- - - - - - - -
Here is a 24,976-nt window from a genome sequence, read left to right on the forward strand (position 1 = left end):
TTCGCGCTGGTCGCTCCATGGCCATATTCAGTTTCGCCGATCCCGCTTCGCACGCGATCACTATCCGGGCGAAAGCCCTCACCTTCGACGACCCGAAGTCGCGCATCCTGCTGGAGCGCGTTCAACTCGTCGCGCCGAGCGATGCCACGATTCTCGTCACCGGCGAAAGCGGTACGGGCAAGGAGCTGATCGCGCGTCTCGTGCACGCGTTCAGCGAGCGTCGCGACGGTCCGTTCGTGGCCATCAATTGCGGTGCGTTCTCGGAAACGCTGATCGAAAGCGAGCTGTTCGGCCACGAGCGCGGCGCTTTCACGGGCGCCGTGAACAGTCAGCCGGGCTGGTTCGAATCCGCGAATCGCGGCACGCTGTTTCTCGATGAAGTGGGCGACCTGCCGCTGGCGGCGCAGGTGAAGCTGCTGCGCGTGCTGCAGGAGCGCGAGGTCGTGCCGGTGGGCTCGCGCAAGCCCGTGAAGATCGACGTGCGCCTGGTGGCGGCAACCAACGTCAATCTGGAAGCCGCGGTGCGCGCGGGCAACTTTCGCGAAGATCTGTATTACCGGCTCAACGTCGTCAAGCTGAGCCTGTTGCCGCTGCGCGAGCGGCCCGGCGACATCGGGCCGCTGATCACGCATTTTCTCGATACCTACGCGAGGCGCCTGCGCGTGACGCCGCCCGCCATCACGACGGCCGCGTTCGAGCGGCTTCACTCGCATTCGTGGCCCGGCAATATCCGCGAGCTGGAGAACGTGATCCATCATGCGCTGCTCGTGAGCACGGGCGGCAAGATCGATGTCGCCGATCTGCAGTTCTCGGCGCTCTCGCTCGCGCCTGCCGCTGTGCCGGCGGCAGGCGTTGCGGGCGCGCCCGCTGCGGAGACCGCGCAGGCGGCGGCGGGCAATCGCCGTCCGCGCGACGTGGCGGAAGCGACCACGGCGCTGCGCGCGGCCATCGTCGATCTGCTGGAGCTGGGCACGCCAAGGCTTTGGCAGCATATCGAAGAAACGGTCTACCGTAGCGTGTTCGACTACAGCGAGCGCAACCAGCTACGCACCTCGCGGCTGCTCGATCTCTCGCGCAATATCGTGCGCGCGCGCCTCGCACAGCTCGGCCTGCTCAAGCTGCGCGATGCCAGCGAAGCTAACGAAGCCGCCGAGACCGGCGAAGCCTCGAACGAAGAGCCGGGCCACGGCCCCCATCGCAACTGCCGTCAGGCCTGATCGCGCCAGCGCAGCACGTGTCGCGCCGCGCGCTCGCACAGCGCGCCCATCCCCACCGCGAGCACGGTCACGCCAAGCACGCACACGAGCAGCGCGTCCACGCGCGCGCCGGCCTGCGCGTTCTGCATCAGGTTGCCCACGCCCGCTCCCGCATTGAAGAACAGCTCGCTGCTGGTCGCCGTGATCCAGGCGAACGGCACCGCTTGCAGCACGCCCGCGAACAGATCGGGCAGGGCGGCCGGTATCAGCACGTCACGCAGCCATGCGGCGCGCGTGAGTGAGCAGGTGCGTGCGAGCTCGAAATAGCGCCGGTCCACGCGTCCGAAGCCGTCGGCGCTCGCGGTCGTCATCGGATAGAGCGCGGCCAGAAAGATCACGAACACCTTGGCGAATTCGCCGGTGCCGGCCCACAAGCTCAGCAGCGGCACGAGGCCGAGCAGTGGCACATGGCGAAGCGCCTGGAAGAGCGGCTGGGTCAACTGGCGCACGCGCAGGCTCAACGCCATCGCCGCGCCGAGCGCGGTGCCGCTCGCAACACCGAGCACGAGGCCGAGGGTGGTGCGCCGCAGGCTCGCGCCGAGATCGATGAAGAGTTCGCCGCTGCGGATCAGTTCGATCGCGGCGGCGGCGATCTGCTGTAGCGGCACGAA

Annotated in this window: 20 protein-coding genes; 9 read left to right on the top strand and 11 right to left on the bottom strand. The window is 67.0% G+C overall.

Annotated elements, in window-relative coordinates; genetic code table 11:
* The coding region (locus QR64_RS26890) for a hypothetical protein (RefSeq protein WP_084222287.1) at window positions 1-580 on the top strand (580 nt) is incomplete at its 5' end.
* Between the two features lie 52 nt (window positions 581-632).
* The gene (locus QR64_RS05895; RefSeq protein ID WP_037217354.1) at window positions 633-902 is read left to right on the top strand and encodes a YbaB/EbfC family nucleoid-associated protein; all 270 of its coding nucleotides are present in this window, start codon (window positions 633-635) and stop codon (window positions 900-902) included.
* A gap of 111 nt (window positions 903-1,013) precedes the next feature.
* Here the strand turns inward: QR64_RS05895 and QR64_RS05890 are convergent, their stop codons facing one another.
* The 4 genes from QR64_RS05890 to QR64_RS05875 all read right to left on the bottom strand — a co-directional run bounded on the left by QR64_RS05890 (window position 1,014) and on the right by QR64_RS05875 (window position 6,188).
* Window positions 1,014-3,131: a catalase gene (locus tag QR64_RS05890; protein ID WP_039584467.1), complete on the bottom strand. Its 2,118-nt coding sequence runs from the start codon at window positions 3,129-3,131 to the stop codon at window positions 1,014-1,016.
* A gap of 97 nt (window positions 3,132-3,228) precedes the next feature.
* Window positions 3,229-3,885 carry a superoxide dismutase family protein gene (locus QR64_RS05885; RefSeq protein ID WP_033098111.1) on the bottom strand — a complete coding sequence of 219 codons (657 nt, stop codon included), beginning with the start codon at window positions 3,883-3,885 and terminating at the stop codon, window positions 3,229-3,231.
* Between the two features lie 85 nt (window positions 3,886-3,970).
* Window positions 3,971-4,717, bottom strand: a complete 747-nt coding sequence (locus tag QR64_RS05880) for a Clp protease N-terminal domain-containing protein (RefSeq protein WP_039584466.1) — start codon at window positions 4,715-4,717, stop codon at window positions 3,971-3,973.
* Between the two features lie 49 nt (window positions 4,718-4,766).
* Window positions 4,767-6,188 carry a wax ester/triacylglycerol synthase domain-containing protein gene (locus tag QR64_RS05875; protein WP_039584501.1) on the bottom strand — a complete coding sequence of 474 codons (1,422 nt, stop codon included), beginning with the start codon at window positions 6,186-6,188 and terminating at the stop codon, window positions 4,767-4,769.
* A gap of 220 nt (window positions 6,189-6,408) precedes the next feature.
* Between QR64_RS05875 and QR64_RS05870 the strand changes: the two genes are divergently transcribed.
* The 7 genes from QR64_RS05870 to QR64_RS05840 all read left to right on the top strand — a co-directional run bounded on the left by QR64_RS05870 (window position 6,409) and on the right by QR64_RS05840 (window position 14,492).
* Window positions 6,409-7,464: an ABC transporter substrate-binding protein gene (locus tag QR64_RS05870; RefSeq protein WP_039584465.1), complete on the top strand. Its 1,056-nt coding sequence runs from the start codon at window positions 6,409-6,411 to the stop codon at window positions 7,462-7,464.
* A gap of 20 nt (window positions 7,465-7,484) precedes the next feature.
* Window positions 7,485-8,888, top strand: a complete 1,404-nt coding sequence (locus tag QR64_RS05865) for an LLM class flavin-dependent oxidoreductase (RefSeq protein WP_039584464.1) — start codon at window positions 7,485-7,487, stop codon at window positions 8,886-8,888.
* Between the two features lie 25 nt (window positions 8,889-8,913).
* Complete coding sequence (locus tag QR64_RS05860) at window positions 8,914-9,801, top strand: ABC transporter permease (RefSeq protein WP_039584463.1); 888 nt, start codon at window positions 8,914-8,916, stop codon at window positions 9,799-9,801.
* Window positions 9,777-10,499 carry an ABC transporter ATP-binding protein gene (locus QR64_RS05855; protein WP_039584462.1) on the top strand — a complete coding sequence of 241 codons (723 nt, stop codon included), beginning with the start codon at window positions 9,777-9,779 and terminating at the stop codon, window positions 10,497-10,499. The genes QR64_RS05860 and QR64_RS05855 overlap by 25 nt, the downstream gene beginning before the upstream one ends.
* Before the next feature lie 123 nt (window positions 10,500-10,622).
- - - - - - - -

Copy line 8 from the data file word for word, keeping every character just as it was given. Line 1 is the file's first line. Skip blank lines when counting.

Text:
* A gap of 111 nt (window positions 903-1,013) precedes the next feature.